Title

The Effects of Nanodiamonds on Tiopronin

Presenter Information

Kaysi M. Lee

Department

Chemistry

Major

Chemistry

Research Advisor

Ercal, Nuran

Advisor's Department

Chemistry

Funding Source

OURE Fellows

Abstract

In 2019, 65.2 million people suffered from cataracts. Cataracts form when reactive oxygen species (ROS) damage proteins in the lens of the eye, resulting in loss of transparency. High levels of endogenous antioxidants remove most ROS, but the abundance of these antioxidants decreases with age. It is hypothesized that antioxidant drugs may be able to prevent or slow cataract formation when endogenous antioxidant defenses are insufficient. Tiopronin (MPG), an FDA-approved antioxidant drug, has demonstrated some anti-cataract effects in live-cell and animal models. Its effectiveness may be limited by its uptake in the lens, but it could be improved with the use of nanodiamonds (NDs). To investigate how NDs effect MPG’s antioxidant activity, 2,2-diphenyl-1-picrylhydrazyl (DPPH) radical scavenging kinetics and cupric reducing antioxidant capacity (CUPRAC) were analyzed for solutions of MPG and suspensions of MPG adsorbed to ND. Methodology was also developed to overcome challenges due to the turbid suspensions of ND. The information gathered from this study will aid in the optimization of ND as an ocular drug delivery platform.

Biography

Kaysi M. Lee is a graduating senior of chemistry at Missouri S&T. She began her research career as a freshman in the 2018 FYRE program of the College of Arts, Sciences and Business (CASB). Her work included several poster presentations at regional and international conferences as well as a talk at the Missouri Academy of Science annual meeting and the Southeastern Undergraduate Research Conference (SURC 2019). Her passion for research was featured in October/November 2018 on the S&T web portal and portrayed in the newspaper St. Louis American. Kaysi now works as an OURE Fellows for Dr. Ercal.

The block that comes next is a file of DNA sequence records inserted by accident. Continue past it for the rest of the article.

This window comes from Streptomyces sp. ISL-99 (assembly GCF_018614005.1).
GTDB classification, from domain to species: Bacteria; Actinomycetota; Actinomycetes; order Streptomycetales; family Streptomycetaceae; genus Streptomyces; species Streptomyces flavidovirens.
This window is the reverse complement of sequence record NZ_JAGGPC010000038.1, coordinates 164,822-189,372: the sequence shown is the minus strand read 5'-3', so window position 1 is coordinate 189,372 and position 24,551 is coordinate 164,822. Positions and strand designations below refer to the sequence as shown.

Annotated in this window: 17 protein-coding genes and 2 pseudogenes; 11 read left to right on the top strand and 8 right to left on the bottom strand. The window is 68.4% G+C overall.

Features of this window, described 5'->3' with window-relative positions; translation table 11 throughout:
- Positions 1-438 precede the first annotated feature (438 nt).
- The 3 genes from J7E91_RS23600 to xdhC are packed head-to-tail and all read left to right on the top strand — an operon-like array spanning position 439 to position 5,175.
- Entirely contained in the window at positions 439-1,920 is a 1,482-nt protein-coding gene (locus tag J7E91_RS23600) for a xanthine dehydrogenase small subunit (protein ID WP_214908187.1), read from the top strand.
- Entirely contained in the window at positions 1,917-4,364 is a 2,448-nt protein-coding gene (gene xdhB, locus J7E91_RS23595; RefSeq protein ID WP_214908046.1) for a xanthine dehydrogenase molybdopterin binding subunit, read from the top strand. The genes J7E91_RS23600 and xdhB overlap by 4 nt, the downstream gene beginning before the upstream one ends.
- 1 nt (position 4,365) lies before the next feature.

Presentation Type

OURE Fellows Final Oral Presentation

Document Type

Presentation

Presentation Date

29 Apr 2017, 1:30 pm - 1:45 pm

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Apr 29th, 1:30 PM Apr 29th, 1:45 PM

The Effects of Nanodiamonds on Tiopronin

In 2019, 65.2 million people suffered from cataracts. Cataracts form when reactive oxygen species (ROS) damage proteins in the lens of the eye, resulting in loss of transparency. High levels of endogenous antioxidants remove most ROS, but the abundance of these antioxidants decreases with age. It is hypothesized that antioxidant drugs may be able to prevent or slow cataract formation when endogenous antioxidant defenses are insufficient. Tiopronin (MPG), an FDA-approved antioxidant drug, has demonstrated some anti-cataract effects in live-cell and animal models. Its effectiveness may be limited by its uptake in the lens, but it could be improved with the use of nanodiamonds (NDs). To investigate how NDs effect MPG’s antioxidant activity, 2,2-diphenyl-1-picrylhydrazyl (DPPH) radical scavenging kinetics and cupric reducing antioxidant capacity (CUPRAC) were analyzed for solutions of MPG and suspensions of MPG adsorbed to ND. Methodology was also developed to overcome challenges due to the turbid suspensions of ND. The information gathered from this study will aid in the optimization of ND as an ocular drug delivery platform.